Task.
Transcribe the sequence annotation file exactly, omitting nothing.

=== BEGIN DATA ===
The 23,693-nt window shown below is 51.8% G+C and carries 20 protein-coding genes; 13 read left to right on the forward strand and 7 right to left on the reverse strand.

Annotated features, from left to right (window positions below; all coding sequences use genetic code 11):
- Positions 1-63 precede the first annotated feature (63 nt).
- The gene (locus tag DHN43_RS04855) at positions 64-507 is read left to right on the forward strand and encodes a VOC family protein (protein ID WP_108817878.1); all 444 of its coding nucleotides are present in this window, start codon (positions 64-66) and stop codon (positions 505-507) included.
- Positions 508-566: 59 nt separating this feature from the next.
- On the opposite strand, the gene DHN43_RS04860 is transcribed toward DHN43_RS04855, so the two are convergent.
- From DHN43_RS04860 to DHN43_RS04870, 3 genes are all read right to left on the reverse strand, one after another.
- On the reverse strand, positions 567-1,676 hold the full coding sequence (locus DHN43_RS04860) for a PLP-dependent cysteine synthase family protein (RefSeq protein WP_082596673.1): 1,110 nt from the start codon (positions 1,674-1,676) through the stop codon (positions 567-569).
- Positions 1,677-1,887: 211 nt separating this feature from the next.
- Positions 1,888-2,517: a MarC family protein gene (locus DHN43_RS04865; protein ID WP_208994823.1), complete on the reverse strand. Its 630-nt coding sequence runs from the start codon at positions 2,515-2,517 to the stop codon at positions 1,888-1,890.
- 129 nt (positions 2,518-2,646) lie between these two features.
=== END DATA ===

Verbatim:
The 23,693-nt window shown below is 51.8% G+C and carries 20 protein-coding genes; 13 read left to right on the forward strand and 7 right to left on the reverse strand.

Annotated features, from left to right (window positions below; all coding sequences use genetic code 11):
- Positions 1-63 precede the first annotated feature (63 nt).
- The gene (locus tag DHN43_RS04855) at positions 64-507 is read left to right on the forward strand and encodes a VOC family protein (protein ID WP_108817878.1); all 444 of its coding nucleotides are present in this window, start codon (positions 64-66) and stop codon (positions 505-507) included.
- Positions 508-566: 59 nt separating this feature from the next.
- On the opposite strand, the gene DHN43_RS04860 is transcribed toward DHN43_RS04855, so the two are convergent.
- From DHN43_RS04860 to DHN43_RS04870, 3 genes are all read right to left on the reverse strand, one after another.
- On the reverse strand, positions 567-1,676 hold the full coding sequence (locus DHN43_RS04860) for a PLP-dependent cysteine synthase family protein (RefSeq protein WP_082596673.1): 1,110 nt from the start codon (positions 1,674-1,676) through the stop codon (positions 567-569).
- Positions 1,677-1,887: 211 nt separating this feature from the next.
- Positions 1,888-2,517: a MarC family protein gene (locus DHN43_RS04865; protein ID WP_208994823.1), complete on the reverse strand. Its 630-nt coding sequence runs from the start codon at positions 2,515-2,517 to the stop codon at positions 1,888-1,890.
- 129 nt (positions 2,518-2,646) lie between these two features.